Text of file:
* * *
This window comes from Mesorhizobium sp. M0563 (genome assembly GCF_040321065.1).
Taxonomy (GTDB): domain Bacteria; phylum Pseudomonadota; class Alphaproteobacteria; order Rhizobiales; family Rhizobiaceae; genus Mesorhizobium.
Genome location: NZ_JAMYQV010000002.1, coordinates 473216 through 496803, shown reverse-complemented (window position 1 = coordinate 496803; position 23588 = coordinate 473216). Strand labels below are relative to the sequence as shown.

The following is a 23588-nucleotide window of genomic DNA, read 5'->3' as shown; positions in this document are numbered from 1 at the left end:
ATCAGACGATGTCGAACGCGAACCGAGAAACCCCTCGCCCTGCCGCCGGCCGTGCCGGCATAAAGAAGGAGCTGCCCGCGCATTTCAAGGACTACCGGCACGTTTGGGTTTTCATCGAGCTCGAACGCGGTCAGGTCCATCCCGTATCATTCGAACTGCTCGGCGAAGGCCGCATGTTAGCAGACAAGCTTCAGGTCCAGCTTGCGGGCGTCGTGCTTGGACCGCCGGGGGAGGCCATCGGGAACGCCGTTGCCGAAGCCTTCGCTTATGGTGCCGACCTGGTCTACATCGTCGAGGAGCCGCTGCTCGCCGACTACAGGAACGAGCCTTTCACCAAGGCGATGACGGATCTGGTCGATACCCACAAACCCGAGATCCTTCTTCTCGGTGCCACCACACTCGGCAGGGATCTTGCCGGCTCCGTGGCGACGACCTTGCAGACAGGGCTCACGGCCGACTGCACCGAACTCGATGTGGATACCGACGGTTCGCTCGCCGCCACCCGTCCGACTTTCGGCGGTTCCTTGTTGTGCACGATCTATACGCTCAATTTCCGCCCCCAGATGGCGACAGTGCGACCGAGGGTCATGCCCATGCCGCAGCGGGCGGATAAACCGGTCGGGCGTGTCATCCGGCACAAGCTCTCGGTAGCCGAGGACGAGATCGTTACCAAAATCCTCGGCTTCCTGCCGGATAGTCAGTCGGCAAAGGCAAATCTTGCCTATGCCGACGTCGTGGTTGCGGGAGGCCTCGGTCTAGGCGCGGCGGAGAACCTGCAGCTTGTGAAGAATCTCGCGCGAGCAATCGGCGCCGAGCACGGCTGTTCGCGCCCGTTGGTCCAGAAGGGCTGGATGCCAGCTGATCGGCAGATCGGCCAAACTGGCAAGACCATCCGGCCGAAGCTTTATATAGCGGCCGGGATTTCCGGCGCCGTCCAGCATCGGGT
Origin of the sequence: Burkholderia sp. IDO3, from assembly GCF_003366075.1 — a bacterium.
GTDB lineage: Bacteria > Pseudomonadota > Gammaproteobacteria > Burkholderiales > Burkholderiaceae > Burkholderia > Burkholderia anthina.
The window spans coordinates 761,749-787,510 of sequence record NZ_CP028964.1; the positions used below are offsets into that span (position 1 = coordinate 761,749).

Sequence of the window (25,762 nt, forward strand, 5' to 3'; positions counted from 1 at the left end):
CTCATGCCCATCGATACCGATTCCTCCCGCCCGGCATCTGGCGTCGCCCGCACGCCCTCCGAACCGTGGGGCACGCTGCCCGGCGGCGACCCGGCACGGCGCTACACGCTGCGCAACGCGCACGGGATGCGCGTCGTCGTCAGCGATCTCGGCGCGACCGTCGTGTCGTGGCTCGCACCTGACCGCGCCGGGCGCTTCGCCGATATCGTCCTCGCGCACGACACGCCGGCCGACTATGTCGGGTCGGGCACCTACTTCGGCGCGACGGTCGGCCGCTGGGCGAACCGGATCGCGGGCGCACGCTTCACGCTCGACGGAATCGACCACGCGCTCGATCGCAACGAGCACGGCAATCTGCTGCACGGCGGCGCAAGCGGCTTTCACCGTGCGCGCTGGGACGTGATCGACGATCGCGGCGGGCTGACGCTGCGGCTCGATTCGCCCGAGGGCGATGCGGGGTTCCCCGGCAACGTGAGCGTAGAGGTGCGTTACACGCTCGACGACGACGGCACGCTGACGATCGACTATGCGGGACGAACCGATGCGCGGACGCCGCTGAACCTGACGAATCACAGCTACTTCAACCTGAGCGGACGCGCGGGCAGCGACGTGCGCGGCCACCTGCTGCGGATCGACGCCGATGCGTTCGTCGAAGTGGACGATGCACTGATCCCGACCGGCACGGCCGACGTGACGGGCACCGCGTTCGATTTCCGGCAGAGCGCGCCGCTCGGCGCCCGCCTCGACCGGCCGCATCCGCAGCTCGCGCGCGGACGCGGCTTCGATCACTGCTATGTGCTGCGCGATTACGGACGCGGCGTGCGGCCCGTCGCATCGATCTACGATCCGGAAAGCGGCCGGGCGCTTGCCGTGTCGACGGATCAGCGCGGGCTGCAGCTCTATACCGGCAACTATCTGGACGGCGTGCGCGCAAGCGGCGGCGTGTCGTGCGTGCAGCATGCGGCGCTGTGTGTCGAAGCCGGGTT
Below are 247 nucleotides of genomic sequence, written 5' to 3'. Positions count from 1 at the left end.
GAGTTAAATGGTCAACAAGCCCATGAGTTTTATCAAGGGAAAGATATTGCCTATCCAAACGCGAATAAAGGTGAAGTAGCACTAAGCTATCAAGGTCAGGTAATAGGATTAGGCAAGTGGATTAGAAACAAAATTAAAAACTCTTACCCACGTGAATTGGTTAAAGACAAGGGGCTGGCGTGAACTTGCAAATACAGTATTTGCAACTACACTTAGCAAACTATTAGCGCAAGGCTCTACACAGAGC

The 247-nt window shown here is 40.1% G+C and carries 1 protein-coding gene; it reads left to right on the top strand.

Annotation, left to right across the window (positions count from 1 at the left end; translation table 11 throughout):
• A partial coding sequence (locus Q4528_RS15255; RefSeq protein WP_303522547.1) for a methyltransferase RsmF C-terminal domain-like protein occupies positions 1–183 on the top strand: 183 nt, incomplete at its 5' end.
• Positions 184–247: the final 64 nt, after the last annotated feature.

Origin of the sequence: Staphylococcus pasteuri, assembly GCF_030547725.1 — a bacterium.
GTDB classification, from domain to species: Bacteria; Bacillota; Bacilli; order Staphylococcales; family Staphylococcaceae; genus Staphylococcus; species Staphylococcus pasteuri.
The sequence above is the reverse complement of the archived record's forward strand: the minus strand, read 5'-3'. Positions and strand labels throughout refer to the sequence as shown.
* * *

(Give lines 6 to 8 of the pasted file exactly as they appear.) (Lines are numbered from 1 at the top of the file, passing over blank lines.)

Origin of the sequence: Burkholderia sp. IDO3, from assembly GCF_003366075.1 — a bacterium.
GTDB lineage: Bacteria > Pseudomonadota > Gammaproteobacteria > Burkholderiales > Burkholderiaceae > Burkholderia > Burkholderia anthina.
The window spans coordinates 761,749-787,510 of sequence record NZ_CP028964.1; the positions used below are offsets into that span (position 1 = coordinate 761,749).